The battlefield in Ben Fountain's novel is Dallas Cowboy Stadium circa the early 90s. The stadium, the NFL, Texas, Hollywood and corporate America are all sets where Billy Lynn tries to make sense of a recent firefight in Iraq that has made him and his surviving squad members celebrities. They are on a "victory" tour, propped up to give voters a reason to support a war that is not going well.
The clever conceit of the book is to juxtapose the obscenity of war against the excess of American consumerism. The Thanksgiving day stop at the stadium is the final stop on their odyssey before they had back to the front. They are dealing with the surreal atmosphere of home compared to the now known terrain of war. Both are extremes.
"No one spits, no one calls him baby killer. On the contrary, people could not be more supportive or kindlier disposed, yet Billy finds these encounters weird and frightening all the same. There's something harsh in his fellow Americans, avid, ecstatic, a burning that comes from the deepest need. That's his sense of it, they all need something from him, this pack of half-rich lawyers, dentists, soccer moms and corporate VPs, they're all gnashing for a piece of a barely grown grunt making $14,800 a year."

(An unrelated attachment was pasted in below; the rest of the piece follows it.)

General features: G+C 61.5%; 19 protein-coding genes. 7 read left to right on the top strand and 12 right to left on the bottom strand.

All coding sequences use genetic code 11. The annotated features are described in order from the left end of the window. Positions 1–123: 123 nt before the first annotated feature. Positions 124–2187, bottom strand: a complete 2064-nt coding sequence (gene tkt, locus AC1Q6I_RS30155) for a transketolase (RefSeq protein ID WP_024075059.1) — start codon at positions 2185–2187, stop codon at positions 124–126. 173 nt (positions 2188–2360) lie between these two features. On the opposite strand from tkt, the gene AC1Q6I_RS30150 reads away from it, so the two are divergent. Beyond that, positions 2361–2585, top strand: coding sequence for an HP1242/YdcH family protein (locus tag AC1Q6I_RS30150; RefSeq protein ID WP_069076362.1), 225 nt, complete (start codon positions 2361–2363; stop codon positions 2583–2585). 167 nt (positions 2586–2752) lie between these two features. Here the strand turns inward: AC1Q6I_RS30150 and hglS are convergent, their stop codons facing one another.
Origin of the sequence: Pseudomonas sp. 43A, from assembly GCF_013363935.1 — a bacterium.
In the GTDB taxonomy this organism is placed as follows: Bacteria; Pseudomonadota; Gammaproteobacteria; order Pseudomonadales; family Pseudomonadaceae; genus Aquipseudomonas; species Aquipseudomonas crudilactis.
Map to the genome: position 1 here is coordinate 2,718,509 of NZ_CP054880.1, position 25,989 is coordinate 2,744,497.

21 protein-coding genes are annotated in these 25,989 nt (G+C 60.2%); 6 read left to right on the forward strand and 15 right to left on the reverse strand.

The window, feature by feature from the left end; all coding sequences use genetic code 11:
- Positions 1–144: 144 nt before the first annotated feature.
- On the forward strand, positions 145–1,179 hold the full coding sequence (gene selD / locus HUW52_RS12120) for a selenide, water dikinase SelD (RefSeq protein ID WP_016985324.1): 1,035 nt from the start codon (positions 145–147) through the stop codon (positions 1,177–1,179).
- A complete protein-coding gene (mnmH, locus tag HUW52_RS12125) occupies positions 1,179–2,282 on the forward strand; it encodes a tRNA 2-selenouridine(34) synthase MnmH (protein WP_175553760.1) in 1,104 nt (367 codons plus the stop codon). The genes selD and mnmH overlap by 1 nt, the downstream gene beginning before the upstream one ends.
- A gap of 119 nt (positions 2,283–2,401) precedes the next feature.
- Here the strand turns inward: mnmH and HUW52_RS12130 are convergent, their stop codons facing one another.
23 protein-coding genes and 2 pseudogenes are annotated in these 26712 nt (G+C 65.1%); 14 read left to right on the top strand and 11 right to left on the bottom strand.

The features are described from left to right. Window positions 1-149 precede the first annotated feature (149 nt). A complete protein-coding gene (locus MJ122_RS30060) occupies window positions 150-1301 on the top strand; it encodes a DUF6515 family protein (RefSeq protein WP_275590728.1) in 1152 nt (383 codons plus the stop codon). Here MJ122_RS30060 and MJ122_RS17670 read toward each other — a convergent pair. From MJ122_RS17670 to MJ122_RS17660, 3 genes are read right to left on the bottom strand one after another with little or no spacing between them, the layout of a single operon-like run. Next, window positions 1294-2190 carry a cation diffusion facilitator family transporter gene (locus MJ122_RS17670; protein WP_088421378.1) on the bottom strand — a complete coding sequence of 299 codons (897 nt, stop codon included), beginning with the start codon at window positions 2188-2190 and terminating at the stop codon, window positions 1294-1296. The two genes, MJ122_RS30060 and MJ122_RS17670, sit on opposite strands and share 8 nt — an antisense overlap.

The book is told from Lynn's point-of-view as he mourns lost "brothers," while reshuffling the place his own family plays in his life. It all matters and yet it's a lot to process.
I started this book as a download from the library and since I didn't finish, I had a choice to make. I needed to know how the story ended, so I bought the e-version. This short trip brought home the strange isolation of war -- for everyone involved.
This book came to my attention via the WSJ on-line book club. The discussion was led by The Kite Runner author Khaled Hosseini. Their May choice is Patricia Highsmith's Deep Water. The discussion will be led by Gillian Flynn, who wrote Gone Girl.
Ben Fountain is the author of a short story.